We’ll see more senior citizen wanderers in cities, parks, suburbs, and wilderness. Search and rescue teams do their best to mitigate the often-devastating effects of wandering, but they can’t prevent the incidents.
Richard Byrd, a 64-year-old rancher from Vaughn — a small town in the vast, flat eastern plains of New Mexico — was found dead last month on his sprawling 30,000-acre ranch. It was the third time in two years that volunteer search and rescue teams — at times assisted by state police and national guard helicopters — had been called to find him. Suffering from Huntington’s disease, Byrd had wandered yet again from his remote family ranch, where he lived with his wife Judy.
We will see more Richard Byrds — perhaps many of them, as the U.S. population ages. We’ll see more senior citizen wanderers in cities, parks, suburbs, and wilderness. Search and rescue teams do their best to mitigate the often-devastating effects of wandering, but they can’t prevent the incidents. That’s a job for caregivers and relatives. Collectively, we need to find better ways to keep dementia wanderers from dying, confused and alone, without a single caregiver, SAR team or police officer in sight.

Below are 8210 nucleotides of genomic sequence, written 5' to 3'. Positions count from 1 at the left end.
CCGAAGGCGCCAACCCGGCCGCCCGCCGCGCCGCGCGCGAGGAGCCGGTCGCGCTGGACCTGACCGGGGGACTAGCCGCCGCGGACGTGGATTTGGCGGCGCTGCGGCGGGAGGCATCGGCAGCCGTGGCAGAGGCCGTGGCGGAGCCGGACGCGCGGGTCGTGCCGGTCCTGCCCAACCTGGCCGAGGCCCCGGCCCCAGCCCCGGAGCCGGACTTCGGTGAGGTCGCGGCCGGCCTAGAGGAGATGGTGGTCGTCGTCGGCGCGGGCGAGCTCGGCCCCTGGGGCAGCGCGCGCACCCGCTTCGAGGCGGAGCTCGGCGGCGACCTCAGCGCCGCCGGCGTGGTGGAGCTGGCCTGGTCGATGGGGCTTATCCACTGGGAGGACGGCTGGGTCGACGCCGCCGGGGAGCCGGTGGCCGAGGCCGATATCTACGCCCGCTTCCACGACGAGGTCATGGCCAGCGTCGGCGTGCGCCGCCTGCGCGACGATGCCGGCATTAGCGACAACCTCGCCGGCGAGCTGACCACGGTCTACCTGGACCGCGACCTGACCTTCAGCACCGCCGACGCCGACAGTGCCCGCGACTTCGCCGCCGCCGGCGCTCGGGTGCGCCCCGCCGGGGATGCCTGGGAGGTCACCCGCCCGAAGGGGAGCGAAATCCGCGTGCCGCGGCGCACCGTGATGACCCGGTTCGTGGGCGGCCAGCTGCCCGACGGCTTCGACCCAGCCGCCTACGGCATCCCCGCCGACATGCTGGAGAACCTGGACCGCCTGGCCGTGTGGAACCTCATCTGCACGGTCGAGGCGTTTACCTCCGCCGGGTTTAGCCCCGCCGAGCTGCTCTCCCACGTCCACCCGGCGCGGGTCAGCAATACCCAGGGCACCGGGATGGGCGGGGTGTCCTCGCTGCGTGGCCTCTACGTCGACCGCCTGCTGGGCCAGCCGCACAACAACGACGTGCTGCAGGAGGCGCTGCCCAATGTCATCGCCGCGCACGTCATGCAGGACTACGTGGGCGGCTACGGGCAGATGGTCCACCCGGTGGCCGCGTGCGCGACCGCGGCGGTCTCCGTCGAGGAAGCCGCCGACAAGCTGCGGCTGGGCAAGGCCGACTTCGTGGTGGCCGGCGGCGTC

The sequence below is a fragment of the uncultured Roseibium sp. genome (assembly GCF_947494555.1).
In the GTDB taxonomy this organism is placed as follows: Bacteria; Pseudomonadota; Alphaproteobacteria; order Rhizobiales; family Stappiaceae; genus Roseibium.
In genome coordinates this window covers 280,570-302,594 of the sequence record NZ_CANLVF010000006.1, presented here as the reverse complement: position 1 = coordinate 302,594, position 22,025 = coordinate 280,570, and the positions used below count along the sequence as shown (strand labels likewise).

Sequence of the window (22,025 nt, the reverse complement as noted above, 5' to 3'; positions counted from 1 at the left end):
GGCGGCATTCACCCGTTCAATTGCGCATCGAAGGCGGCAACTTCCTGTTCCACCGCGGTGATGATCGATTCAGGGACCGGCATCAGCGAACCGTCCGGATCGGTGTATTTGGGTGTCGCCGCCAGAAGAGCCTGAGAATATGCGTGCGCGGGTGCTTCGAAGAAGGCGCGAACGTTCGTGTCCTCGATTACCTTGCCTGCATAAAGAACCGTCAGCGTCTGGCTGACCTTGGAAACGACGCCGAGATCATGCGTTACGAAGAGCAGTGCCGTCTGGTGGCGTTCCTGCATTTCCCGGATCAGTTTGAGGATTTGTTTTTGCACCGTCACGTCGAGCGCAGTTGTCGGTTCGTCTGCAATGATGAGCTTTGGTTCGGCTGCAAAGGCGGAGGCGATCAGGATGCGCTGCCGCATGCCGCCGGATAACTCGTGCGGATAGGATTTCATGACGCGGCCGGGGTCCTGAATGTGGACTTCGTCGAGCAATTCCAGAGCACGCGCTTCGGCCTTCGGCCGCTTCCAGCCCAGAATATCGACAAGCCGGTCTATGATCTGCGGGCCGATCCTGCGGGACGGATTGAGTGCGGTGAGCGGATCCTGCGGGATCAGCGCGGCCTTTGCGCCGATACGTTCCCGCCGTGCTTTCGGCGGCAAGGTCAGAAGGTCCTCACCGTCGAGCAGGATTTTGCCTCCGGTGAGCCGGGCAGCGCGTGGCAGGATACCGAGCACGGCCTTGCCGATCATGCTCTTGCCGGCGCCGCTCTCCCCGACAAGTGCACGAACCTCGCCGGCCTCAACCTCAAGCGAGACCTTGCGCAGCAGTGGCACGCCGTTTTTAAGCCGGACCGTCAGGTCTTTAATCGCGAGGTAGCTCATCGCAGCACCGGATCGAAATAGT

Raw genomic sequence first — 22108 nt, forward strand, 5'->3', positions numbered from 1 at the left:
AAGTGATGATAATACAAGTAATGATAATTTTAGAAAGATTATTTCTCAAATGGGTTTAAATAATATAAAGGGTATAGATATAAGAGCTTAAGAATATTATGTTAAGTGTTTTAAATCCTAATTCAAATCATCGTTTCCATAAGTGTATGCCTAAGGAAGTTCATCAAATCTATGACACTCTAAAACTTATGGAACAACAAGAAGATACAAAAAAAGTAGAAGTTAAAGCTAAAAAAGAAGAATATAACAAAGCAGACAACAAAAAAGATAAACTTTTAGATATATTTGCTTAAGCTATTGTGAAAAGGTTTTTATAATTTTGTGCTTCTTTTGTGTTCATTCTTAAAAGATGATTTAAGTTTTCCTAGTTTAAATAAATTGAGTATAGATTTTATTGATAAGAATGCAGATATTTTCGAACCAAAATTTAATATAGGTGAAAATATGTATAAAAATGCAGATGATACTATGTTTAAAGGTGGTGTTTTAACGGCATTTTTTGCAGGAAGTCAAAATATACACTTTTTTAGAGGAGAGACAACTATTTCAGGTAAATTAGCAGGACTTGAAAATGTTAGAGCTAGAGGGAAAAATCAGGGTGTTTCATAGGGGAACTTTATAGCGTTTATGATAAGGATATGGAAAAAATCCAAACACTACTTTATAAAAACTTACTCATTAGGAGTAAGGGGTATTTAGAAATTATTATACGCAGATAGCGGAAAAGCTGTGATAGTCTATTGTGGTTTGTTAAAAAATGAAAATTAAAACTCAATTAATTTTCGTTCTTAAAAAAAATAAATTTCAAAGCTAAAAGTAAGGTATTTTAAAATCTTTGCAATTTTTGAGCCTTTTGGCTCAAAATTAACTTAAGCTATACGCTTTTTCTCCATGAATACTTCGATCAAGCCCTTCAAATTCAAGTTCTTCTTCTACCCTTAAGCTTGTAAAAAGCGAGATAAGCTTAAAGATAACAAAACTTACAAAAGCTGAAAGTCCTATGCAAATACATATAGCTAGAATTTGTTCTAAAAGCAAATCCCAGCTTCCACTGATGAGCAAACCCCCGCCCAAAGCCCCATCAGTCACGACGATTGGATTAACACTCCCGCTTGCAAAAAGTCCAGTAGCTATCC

Could the Richard Byrd tragedy have been prevented? Possibly not. According to the Alzheimer’s Association, more than six of every 10 people with dementia will wander. The Mayo Clinic adds that Huntington’s disease “has a broad impact on a person’s functional abilities and usually results in movement, thinking (cognitive) and psychiatric disorders.” The Alzheimer’s Foundation of America warns that Huntington’s disease “profoundly affects the lives of entire families — emotionally, socially and economically.”
Still, good caregiving options exist, according to Chris McCaffrey of the New Mexico Alzheimer’s Association. “The key step is to create an individualized plan of care,” he says. The Alzheimer’s Association offers cost-free assistance and a 24-hour hotline for anyone who requests help. Plans may involve things like medication analysis, cessation of caffeine, and establishing regular sleep patterns for the person. Other tools may include installing hard-to-reach slide bolts for doors, disguising doors with paint or hanging towels, and use of GPS tracking devices — some of which can be hidden in shoes or clothing. None of the methods are foolproof, McCaffrey notes.
According to the Centers for Disease Control and Prevention (CDC), Alzheimer’s disease is the most common form of dementia, although several others exist, such as vascular dementia, Lewy Body disease, Parkinson’s and Huntington’s diseases. Celebrated American folk musician Woody Guthrie was diagnosed with Huntington’s in 1952 and lived for another 15 years, finally dying of its complications. Following his death, Guthrie’s widow Marjorie helped found the Committee to Combat Huntington’s disease, which today exists as the Huntington’s Disease Society of America.
Original document appears on the Huffington Post website here.